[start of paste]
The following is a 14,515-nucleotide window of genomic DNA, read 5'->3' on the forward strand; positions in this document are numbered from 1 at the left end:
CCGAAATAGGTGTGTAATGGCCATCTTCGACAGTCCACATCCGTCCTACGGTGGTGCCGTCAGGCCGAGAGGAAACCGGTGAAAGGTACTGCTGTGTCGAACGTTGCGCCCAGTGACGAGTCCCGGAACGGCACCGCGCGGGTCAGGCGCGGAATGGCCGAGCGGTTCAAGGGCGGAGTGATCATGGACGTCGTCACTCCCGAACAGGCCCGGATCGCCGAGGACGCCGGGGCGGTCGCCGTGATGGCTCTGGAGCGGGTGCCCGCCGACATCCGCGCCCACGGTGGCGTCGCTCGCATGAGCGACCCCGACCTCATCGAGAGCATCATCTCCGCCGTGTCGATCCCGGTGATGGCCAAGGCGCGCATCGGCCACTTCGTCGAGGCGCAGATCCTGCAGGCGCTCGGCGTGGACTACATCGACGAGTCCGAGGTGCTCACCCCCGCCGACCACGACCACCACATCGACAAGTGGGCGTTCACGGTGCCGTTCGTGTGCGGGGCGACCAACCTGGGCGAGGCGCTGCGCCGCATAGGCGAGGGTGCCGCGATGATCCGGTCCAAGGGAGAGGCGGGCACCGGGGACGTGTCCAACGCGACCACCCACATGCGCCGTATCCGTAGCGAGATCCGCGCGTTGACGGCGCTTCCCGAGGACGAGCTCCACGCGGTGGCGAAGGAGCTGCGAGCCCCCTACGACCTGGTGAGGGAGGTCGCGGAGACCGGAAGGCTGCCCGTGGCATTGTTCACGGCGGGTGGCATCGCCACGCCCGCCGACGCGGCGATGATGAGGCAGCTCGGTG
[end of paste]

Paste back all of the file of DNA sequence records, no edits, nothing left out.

The following is a 14,515-nucleotide window of genomic DNA, read 5'->3' on the forward strand; positions in this document are numbered from 1 at the left end:
CCGAAATAGGTGTGTAATGGCCATCTTCGACAGTCCACATCCGTCCTACGGTGGTGCCGTCAGGCCGAGAGGAAACCGGTGAAAGGTACTGCTGTGTCGAACGTTGCGCCCAGTGACGAGTCCCGGAACGGCACCGCGCGGGTCAGGCGCGGAATGGCCGAGCGGTTCAAGGGCGGAGTGATCATGGACGTCGTCACTCCCGAACAGGCCCGGATCGCCGAGGACGCCGGGGCGGTCGCCGTGATGGCTCTGGAGCGGGTGCCCGCCGACATCCGCGCCCACGGTGGCGTCGCTCGCATGAGCGACCCCGACCTCATCGAGAGCATCATCTCCGCCGTGTCGATCCCGGTGATGGCCAAGGCGCGCATCGGCCACTTCGTCGAGGCGCAGATCCTGCAGGCGCTCGGCGTGGACTACATCGACGAGTCCGAGGTGCTCACCCCCGCCGACCACGACCACCACATCGACAAGTGGGCGTTCACGGTGCCGTTCGTGTGCGGGGCGACCAACCTGGGCGAGGCGCTGCGCCGCATAGGCGAGGGTGCCGCGATGATCCGGTCCAAGGGAGAGGCGGGCACCGGGGACGTGTCCAACGCGACCACCCACATGCGCCGTATCCGTAGCGAGATCCGCGCGTTGACGGCGCTTCCCGAGGACGAGCTCCACGCGGTGGCGAAGGAGCTGCGAGCCCCCTACGACCTGGTGAGGGAGGTCGCGGAGACCGGAAGGCTGCCCGTGGCATTGTTCACGGCGGGTGGCATCGCCACGCCCGCCGACGCGGCGATGATGAGGCAGCTCGGTG